This country wasplaced by Britain underthe international tutelagesystem. From 1922 untilthe demise of the Leagueof Nations it was amandated territory underthe League. Then from 1946to 1961 it was a UnitedNations trust territory.The ultimate objective ofthe trusteeship system wasto lead the inhabitants oftrust territories to“self-government orindependence.” The UN-mandated plebiscite in theSouthern Cameroons heldout the promise that theterritory would “achieveindependence” consistentlywith Article 76 b of theCharter of the UnitedNations. The plebiscitevote was above all a voteto achieve independence, aprocess dictated by theCharter principle of theright of self-determination. Thatprinciple informed andformed the basis of theUnited Nationsdecolonization agenda.United Nations GeneralAssembly Resolution 1608(XV) of 21 April 1961 tookcare to state upfront thatthe UN “endorsed theresult of the plebiscitethat … the people of theSouthern Cameroons havedecided to achieveindependence.” Afterendorsing the decision ofthe people of the SouthernCameroons to achieveindependence, the UnitedNations then proceeded inthe same Resolution todecide that itstrusteeship over theterritory would beterminated “in accordancewith Article 76 b of theCharter of the UnitedNations … on 1 October1961 upon [the SouthernCameroons] joining theRepublic of Cameroun.”Notice the sequence of thematters dealt with in theresolution: the plebiscitewas basically a vote toachieve independence; theindependence decision wasendorsed by the UN; the UNthen made two decisions(i) termination of thetrusteeship, it beingsatisfied that theprovisions of Article 76 bof the UN Charter had beenmet, meaning the SouthernCameroons had politicallyadvanced to the level of‘self-government orindependence’, (ii) 1October 1961 set as thedate of ending of thetrusteeship entailingautomatic independence forthe Southern Cameroons andthen its ‘joiningCameroun Republic on thatsame date; ‘joining’ waslegally infeasible in theabsence of concomitantachievement ofindependence andtermination oftrusteeship.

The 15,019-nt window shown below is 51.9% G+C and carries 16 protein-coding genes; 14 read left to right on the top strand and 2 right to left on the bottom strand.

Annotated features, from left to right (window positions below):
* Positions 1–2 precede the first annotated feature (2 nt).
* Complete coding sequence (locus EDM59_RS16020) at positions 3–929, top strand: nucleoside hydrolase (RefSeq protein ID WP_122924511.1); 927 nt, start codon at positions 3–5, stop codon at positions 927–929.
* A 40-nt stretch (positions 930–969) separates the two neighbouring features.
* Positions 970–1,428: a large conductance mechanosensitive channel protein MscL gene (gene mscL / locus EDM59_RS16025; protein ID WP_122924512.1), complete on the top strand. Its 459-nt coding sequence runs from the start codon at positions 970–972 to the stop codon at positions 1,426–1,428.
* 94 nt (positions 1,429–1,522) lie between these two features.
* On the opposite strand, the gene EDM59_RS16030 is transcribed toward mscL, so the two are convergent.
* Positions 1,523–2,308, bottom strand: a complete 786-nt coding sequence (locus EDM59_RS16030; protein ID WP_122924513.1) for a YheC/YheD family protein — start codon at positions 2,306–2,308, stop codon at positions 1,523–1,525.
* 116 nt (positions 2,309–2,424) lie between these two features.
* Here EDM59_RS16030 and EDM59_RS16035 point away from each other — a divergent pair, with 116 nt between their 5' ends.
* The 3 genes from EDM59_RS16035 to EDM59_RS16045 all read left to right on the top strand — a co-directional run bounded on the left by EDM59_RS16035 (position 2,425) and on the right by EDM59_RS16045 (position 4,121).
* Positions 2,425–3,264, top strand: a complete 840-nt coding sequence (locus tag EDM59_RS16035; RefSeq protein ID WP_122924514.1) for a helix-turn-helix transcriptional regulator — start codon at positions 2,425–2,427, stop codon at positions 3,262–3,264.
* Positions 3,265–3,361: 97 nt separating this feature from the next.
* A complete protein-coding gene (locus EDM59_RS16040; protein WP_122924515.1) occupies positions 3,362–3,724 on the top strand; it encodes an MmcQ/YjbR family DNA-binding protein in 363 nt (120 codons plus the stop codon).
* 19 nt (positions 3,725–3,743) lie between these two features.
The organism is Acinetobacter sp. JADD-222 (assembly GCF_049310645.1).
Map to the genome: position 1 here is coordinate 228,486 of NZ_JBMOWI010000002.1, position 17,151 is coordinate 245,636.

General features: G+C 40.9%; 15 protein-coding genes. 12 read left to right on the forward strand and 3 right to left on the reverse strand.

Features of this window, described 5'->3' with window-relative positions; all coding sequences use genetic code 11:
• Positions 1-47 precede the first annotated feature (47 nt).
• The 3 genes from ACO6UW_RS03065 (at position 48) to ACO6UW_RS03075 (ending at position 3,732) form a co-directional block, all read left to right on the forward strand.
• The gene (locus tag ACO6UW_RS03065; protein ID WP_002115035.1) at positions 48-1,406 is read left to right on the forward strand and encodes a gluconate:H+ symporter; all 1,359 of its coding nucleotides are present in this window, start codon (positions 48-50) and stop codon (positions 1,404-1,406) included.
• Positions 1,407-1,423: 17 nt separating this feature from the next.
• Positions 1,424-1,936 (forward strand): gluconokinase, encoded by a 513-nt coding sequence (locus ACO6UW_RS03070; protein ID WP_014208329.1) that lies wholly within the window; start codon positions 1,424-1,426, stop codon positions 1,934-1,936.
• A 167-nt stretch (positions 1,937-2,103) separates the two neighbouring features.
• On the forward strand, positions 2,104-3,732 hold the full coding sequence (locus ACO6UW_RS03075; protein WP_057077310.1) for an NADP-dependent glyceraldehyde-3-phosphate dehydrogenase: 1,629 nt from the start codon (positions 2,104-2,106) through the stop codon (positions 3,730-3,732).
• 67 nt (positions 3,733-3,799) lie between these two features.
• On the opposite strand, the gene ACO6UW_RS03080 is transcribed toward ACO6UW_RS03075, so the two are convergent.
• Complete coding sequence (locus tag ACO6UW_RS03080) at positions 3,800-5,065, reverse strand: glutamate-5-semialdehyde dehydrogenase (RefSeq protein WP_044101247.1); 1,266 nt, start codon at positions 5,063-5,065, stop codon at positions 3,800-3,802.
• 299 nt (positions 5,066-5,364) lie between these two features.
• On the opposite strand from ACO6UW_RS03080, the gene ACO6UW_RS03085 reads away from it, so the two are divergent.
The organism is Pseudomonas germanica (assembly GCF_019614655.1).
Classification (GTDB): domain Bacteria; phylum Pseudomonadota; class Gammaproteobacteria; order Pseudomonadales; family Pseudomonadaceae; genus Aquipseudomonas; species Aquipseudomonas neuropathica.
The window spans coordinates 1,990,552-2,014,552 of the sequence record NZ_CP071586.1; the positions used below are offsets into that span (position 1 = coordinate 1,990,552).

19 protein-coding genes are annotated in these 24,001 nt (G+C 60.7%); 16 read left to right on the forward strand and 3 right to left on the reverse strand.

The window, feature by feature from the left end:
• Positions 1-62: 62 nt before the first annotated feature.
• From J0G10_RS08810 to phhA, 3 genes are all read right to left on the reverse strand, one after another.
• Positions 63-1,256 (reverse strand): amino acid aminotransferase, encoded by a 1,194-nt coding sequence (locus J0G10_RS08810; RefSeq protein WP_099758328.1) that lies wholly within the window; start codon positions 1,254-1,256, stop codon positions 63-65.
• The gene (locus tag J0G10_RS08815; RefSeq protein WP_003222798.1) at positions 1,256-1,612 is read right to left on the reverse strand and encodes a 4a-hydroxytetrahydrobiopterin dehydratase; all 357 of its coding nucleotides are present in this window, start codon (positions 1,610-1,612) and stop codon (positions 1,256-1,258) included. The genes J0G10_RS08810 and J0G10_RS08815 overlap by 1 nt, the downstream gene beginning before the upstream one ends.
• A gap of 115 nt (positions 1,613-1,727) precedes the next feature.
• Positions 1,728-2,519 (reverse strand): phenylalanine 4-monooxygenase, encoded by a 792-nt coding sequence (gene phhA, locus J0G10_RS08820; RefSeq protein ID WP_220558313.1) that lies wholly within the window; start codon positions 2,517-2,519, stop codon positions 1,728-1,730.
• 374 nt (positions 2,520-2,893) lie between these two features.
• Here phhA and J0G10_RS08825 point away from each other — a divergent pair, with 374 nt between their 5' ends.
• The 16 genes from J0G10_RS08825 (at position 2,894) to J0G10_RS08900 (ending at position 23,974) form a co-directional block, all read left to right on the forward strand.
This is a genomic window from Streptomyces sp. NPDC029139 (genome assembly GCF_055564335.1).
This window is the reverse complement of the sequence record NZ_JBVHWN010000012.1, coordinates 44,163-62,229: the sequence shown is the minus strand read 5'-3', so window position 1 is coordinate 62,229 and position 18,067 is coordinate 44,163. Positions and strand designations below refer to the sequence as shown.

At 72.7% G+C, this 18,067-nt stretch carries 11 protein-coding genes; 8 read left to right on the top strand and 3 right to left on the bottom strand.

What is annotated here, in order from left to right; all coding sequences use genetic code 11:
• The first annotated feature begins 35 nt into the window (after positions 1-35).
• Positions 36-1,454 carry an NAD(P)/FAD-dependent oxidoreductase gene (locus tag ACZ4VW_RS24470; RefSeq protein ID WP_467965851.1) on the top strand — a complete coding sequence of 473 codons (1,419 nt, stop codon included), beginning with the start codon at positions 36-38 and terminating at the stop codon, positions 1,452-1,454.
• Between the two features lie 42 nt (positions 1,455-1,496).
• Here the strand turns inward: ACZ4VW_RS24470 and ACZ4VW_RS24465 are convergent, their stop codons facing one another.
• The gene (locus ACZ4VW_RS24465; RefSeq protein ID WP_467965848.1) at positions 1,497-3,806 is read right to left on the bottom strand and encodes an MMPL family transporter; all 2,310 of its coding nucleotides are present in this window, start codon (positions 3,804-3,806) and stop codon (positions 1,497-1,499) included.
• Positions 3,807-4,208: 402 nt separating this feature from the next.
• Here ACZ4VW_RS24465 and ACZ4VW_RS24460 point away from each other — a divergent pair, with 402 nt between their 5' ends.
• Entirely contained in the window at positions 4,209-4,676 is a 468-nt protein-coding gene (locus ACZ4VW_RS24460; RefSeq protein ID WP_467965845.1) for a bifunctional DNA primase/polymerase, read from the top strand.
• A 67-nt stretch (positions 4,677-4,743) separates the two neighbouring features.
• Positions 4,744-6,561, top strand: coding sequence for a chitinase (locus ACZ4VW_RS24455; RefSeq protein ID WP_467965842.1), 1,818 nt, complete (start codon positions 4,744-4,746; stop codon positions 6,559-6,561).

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What all this means isthat there was a vote toachieve independence andthe vote was endorsed bythe UN. But a vote toachieve independence andeven when endorsed by theUN does not meanindependence was actuallyachieved. That is thefirst point we make onthis subject. Arguably,the termination oftrusteeship on 1 October1961 ipso facto meantindependence was indeedachieved. But that is notborne out by the evidenceof what transpired. Wellbefore that date CamerounRepublic purported toexercise acts ofsovereignty over theterritory such as bymoving its troops into itand passing an annexationlaw laying claim to theSouthern Cameroons as partof its national territoryreturned to it. TheBritish themselvesconfessed that theytransferred the SouthernCameroons to CamerounRepublic. A colonialterritory does not achieveindependence by beingannexed by or transferredto another country. Thatis the second point wemake. In sum, we aresaying while the SouthernCameroons voted forindependence, independencewas in fact never achievedas Cameroun Republicsimply annexed theterritory and therebyfrustrated and suppressedthe achievement ofindependence set for 1October 1961. Thiscontention is furthersupported by the fact thatthere is no evidence thatthe Southern Cameroonsever achievedindependence. Theterritory, cut into twoand linked to borderingregions of CamerounRepublic, is under therule and occupation ofthat country. There is nogovernment in Buea asought to have been thecase. Politically,economically, socially,and culturally we are adependent people underCameroun Republic colonialrule just as we were underBritish colonial rule.The Southern Cameroonsproblem then isessentially a sovereigntyquestion, a question oflegal title to territory,a decolonization problem.It is a case of colonialoccupation and spoliationby a contiguous state. Itis a case of black-on-black colonization. I havearticulated thisparticularly in my“Imperialistic Politics inCameroun (2008), Betrayalof Too Trusting a People(2009), and Secrets of anAborted Decolonisation(2010).”For the avoidance of doubtlet us step a little backinto history. Before theAct of the 1885 BerlinAfrican Conference came upwith the concept of‘effective occupation’,the international law andpractice of territorialacquisition at the timewas that when a colonialpower claimed a coastalstrip the area beyond thatstrip also fell to thecolonial power by virtueof the ‘hinterlandtheory’. Way back in 1844Britain started concludingtreaties with coastalchiefs from Bimbia toBakassi (Ambose or AmbasBay). In 1858 themissionary settlement ofVictoria was founded bycertain British subjectsand subsequently takenover by Britain as anintegral part of HerMajesty’s dominions. Withthe British assumption ofsovereignty over Victoriathe coastal environ fromBimbia to Bakassi alsobecame British and thehinterland of that coastalstrip automatically becamea British sphere ofinfluence. It remained sountil 1887 when it wastransferred to Germany.That area correspondedroughly to the territorythat later became theBritish SouthernCameroons. It was not partof the original Duala mudflat estuarine enclaveclaimed in 1884 by Germanyas Kamerun. Victoria andthe surrounding area weretransferred to Germany in1887 but because of theemergent concept ofeffective occupationGermany could claim only